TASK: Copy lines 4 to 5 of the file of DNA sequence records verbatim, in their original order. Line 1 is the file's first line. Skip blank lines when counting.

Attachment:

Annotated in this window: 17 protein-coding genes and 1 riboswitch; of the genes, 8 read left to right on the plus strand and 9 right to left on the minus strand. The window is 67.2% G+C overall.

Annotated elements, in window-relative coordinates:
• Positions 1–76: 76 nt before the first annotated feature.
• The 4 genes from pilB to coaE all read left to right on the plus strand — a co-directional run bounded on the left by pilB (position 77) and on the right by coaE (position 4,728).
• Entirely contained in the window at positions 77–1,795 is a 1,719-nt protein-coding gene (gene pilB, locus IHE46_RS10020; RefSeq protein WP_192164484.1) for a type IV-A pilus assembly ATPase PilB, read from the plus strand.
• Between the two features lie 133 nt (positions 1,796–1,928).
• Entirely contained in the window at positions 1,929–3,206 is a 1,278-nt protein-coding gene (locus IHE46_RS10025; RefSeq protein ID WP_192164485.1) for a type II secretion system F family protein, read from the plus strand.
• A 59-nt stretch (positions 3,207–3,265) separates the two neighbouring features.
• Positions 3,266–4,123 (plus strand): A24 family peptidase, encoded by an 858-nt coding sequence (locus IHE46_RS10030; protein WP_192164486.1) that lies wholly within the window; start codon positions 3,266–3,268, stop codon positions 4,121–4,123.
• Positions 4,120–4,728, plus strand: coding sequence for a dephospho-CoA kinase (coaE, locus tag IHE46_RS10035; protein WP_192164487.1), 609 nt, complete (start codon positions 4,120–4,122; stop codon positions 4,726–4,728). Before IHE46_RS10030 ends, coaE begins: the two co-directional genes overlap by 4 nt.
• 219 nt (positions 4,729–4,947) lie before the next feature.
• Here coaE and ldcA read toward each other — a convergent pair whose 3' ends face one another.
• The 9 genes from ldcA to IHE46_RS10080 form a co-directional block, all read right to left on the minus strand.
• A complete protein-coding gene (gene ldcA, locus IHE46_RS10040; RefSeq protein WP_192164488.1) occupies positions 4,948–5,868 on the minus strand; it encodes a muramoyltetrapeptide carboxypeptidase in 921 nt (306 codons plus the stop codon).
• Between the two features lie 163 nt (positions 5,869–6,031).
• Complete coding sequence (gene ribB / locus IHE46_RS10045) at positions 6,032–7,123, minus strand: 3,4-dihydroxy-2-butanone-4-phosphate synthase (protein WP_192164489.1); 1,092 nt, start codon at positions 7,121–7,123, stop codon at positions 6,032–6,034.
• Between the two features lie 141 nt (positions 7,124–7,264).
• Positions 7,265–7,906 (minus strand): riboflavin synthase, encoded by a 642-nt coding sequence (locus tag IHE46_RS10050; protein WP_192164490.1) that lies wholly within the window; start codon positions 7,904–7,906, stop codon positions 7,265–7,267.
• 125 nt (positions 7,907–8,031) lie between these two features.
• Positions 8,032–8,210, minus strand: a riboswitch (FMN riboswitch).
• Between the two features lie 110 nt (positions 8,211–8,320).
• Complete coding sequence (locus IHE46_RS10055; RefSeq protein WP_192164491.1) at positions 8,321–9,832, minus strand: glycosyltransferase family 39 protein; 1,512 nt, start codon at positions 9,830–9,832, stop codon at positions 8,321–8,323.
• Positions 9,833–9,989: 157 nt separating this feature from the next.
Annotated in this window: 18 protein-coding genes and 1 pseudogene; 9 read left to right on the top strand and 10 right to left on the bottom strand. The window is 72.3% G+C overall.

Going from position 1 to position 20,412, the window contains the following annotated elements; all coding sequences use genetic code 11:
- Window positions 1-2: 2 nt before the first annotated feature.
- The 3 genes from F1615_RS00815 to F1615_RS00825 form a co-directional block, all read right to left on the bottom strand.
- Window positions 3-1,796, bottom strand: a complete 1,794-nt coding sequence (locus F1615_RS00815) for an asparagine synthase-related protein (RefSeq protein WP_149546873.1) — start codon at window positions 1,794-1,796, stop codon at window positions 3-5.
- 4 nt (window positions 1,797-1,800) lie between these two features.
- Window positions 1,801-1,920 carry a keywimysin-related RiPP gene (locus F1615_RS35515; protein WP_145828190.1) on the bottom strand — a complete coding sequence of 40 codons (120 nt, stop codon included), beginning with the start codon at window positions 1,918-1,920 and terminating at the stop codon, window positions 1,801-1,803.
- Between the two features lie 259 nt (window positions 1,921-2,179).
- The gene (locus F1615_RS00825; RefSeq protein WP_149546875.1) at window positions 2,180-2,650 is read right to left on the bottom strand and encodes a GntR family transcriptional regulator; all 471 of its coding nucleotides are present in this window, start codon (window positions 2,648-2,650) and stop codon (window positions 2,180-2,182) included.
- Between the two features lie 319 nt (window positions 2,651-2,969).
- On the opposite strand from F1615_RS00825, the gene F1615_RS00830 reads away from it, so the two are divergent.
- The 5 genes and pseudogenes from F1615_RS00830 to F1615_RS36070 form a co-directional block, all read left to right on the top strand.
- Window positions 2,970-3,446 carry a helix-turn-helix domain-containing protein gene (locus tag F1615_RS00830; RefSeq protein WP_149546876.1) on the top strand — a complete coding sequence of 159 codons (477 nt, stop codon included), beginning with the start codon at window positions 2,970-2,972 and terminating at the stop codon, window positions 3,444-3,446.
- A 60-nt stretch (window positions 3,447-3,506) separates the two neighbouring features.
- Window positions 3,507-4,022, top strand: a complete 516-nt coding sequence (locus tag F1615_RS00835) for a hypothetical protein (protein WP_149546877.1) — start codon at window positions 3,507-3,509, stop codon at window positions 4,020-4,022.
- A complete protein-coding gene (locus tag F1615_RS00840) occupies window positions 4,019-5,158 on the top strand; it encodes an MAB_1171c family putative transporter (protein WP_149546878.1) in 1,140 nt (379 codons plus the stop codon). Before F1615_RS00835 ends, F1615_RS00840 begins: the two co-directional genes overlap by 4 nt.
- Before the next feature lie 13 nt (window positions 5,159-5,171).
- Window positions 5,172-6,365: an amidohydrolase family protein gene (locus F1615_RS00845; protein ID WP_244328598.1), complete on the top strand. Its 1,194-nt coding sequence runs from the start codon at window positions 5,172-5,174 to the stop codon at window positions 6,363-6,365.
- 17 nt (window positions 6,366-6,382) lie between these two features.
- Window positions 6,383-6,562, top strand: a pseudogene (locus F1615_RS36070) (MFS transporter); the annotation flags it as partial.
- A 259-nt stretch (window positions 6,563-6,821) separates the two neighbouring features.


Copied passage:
• The 4 genes from pilB to coaE all read left to right on the plus strand — a co-directional run bounded on the left by pilB (position 77) and on the right by coaE (position 4,728).
• Entirely contained in the window at positions 77–1,795 is a 1,719-nt protein-coding gene (gene pilB, locus IHE46_RS10020; RefSeq protein WP_192164484.1) for a type IV-A pilus assembly ATPase PilB, read from the plus strand.